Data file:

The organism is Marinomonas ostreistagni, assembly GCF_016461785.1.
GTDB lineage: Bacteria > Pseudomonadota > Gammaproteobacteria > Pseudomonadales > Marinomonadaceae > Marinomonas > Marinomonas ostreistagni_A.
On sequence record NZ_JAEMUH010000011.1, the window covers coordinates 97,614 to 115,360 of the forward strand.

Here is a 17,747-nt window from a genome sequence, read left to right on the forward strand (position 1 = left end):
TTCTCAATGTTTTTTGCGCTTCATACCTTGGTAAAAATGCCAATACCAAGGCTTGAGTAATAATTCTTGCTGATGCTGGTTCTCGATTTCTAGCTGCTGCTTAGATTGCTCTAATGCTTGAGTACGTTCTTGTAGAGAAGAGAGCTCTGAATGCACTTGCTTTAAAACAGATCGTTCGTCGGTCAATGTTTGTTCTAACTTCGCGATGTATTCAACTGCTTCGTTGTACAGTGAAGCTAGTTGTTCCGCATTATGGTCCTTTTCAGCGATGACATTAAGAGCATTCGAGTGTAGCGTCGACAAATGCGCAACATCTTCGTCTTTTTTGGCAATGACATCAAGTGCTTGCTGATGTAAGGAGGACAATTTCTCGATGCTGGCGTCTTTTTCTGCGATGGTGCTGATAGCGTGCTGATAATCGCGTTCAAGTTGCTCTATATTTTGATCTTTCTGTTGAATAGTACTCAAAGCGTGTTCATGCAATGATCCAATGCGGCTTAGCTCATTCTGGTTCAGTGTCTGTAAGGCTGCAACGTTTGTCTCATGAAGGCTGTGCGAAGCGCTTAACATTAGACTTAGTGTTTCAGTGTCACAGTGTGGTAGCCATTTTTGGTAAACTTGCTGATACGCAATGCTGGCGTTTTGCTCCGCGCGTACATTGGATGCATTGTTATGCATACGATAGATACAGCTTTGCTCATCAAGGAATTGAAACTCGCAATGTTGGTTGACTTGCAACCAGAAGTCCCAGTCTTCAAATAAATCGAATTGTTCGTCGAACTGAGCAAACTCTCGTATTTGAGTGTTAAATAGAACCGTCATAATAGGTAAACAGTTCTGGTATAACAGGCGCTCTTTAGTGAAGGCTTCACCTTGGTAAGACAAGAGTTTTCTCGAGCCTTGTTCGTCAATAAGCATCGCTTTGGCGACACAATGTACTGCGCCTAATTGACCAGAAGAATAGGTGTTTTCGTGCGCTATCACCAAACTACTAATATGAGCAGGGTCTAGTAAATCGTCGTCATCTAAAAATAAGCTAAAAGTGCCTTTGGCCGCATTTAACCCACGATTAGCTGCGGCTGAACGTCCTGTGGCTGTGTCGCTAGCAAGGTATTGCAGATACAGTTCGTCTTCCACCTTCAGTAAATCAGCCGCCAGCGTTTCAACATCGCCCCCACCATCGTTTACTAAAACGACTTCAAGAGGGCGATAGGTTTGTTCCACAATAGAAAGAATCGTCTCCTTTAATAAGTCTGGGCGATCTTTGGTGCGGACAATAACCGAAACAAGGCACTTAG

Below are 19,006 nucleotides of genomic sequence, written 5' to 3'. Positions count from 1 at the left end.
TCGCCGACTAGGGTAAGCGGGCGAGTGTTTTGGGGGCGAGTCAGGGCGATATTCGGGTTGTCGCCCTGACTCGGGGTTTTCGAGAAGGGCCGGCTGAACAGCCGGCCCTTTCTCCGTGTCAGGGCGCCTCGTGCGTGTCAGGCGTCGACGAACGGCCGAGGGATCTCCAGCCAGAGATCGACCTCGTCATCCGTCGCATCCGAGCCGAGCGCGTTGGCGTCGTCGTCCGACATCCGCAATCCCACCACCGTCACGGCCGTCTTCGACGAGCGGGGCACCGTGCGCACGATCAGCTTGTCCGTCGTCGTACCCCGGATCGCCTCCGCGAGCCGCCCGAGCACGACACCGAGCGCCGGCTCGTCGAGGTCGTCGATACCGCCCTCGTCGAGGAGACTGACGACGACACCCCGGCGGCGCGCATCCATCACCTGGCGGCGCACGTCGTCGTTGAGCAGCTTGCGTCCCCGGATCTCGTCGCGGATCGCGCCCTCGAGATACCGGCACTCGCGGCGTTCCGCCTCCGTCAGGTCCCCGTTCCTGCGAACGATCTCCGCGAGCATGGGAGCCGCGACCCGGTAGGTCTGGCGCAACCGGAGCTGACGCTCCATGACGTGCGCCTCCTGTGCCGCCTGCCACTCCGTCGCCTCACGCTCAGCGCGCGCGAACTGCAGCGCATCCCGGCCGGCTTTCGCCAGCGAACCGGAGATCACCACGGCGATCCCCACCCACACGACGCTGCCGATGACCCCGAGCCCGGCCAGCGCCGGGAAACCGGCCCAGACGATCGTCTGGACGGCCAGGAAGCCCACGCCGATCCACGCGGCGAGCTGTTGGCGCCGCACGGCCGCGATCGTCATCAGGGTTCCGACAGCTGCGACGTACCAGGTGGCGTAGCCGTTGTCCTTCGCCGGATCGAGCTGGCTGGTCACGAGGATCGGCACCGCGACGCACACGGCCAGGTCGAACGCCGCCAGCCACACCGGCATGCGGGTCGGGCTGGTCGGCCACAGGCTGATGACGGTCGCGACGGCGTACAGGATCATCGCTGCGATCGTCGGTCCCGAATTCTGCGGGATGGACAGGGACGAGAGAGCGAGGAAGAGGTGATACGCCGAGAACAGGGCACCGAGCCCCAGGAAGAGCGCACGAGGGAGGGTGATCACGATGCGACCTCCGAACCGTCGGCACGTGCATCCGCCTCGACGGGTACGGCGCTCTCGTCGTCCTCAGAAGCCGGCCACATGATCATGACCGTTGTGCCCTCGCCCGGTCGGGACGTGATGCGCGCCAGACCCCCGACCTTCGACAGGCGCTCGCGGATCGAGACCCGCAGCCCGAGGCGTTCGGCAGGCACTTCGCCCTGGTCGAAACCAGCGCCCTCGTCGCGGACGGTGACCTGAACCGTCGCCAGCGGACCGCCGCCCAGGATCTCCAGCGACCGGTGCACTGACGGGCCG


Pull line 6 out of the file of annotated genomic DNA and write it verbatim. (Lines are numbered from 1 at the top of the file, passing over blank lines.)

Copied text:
Below are 19,006 nucleotides of genomic sequence, written 5' to 3'. Positions count from 1 at the left end.